Queer Eye, despite its titular directness, is not about queer perspectives. If we were to time travel back to 2003, and if we were to speak of the original, campy, tolerance-seeking Fab Five, then perhaps the title would better describe the series’ contents. But it’s 2019. All that is produced within this culture of easy-to-binge television, with Netflix at the epicentre, is crafted within the context of a capitalist agenda. Thus when Queer Eye is criticised, which it certainly has been within the LGBTQ+ community, it tends to be for how it leans towards a rather marketable presentation of queer culture, one in which outsiders can dip their toes as they please, for its radicalism and queerness is softened to translate a movement hesitant straight audiences can root for and enjoy.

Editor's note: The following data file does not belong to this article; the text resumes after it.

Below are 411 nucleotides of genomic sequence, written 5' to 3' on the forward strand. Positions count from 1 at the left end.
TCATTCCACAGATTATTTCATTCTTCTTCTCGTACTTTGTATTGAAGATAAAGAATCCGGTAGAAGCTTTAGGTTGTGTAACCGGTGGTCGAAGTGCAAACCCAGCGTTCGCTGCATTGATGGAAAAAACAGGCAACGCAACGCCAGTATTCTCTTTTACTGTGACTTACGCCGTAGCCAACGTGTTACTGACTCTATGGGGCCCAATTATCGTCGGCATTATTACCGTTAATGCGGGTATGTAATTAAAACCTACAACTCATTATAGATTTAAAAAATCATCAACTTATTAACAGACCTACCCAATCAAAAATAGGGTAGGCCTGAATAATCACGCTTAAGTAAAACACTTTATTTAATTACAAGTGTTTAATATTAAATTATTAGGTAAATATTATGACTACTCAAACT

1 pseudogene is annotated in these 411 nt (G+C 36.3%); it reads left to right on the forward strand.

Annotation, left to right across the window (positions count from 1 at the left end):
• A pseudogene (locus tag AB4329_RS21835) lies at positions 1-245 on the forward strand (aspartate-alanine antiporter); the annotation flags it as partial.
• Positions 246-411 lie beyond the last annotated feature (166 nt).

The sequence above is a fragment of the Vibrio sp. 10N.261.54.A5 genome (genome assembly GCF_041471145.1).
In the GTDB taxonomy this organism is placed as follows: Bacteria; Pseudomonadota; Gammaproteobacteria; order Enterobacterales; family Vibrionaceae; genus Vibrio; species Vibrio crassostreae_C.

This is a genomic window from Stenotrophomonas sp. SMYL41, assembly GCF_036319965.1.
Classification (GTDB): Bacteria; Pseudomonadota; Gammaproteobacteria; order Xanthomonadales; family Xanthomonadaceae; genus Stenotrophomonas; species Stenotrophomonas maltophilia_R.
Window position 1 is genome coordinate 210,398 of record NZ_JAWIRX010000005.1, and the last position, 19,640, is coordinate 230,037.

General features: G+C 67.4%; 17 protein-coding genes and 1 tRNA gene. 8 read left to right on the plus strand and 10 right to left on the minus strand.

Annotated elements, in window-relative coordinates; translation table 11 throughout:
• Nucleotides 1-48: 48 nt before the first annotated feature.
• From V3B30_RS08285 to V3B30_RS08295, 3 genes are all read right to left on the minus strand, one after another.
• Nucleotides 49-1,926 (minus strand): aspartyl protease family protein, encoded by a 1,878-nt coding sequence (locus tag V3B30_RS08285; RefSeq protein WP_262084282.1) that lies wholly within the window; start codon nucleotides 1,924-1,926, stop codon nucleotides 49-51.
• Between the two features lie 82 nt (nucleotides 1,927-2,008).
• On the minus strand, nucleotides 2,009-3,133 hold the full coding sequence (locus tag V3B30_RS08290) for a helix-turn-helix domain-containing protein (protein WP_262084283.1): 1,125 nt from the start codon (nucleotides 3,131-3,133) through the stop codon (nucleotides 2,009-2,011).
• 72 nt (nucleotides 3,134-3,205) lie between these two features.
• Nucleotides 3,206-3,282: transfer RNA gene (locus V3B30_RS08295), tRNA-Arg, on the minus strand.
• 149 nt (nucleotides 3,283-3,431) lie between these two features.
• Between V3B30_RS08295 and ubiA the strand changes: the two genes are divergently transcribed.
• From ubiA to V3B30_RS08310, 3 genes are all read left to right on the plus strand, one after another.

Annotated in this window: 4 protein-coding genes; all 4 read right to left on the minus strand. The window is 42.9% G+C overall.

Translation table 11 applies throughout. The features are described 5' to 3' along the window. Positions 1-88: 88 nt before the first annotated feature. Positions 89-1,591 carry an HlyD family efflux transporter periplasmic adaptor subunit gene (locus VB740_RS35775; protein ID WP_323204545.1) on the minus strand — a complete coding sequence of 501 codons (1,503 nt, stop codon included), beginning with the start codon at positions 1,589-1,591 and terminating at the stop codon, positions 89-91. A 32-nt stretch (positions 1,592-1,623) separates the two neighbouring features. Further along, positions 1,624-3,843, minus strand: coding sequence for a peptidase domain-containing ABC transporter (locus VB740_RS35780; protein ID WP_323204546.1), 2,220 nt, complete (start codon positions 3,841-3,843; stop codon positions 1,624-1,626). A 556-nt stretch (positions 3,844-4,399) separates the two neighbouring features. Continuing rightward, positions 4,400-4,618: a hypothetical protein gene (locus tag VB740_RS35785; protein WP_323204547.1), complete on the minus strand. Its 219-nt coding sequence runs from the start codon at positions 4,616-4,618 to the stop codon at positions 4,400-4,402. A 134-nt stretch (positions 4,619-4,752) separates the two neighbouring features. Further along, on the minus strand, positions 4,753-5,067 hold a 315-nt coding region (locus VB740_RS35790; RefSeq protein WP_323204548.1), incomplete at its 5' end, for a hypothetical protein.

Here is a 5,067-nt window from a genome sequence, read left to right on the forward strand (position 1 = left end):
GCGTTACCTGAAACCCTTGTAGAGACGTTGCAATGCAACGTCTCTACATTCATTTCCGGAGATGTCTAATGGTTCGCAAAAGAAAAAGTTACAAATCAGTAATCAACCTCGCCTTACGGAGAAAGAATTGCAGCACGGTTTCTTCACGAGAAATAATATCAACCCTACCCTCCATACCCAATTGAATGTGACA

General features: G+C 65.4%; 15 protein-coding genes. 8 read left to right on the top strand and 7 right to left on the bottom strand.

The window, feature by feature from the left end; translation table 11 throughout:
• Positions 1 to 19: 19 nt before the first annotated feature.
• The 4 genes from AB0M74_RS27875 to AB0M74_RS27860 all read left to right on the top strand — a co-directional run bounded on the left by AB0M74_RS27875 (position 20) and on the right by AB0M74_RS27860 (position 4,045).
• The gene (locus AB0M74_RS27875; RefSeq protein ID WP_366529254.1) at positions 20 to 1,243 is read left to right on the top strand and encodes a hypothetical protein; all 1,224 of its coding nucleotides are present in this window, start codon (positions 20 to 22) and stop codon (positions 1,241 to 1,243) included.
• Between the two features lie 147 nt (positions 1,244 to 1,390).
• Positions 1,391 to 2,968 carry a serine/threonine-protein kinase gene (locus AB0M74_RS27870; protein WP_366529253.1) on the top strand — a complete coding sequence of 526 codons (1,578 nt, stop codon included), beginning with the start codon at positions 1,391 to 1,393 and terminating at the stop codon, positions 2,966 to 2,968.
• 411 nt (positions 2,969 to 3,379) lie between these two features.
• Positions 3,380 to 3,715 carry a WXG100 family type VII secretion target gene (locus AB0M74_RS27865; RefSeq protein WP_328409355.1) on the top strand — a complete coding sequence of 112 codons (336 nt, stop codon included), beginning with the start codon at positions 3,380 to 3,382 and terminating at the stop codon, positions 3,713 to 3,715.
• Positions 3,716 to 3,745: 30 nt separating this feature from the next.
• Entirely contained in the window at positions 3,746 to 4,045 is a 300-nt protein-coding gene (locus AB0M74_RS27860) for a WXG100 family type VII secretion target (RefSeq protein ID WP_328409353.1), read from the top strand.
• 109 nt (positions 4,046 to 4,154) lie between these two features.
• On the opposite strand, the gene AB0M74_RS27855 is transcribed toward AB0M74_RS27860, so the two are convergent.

With series such as RuPaul’s Drag Race, there is certainly growing popularity of this new strand of reality television that simultaneously tempts a heterosexual audience while accessing and exhibiting queer culture. But where the original Fab Five were fighting for tolerance in a society where LGBTQ+ exposure was (and still is) limited, they represented just one version of gay masculinity, one that is now seen as performative and stereotypical; the “bitchy” gay with a quick-witted tongue who rolls off double entendres. Of course, it goes without saying that this personality is just one stereotypical version of gay masculinity, but it was a rather lonesome representation of queer culture in reality television. Perhaps this stereotype was easy for the mainstream to cling onto, and perhaps exposing this one version of gay masculinity generated the rhetoric often exchanged between straight women, who long for a stylish, complimentary and unthreatening ‘gay best friend’. Maybe that is being cynical. Of course, the original Queer Eye did represent a nascent enterprise of queer culture on television, and that is undoubtedly significant. However, although it does contribute to the still small queer reality tv canon, it is easy to see why many members of the LGBTQ+ community were not entirely thrilled at the announcement of its revival, even if the revival inadvertently promised to compete with its parent-show and right its wrongdoings.